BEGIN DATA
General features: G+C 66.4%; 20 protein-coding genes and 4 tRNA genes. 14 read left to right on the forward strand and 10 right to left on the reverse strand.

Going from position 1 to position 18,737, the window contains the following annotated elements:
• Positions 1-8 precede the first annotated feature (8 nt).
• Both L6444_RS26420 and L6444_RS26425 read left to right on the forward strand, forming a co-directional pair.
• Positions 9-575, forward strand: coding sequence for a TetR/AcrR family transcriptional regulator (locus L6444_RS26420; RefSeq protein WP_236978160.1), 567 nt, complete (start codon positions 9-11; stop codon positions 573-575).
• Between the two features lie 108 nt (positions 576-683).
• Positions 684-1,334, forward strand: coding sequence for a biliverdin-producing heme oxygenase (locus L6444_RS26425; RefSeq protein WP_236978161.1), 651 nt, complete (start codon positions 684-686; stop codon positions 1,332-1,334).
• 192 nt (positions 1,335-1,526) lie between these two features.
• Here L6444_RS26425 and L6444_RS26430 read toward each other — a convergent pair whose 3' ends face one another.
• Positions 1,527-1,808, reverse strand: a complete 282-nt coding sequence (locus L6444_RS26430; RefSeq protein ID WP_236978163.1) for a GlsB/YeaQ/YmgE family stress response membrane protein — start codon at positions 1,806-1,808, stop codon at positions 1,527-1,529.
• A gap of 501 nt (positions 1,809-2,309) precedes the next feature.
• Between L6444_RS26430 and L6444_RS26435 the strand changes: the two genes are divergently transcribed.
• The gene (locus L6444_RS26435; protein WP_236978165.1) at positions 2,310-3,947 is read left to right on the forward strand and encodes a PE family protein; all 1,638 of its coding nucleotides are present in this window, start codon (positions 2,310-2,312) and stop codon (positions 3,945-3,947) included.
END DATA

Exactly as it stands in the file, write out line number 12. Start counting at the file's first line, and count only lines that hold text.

• Between L6444_RS26430 and L6444_RS26435 the strand changes: the two genes are divergently transcribed.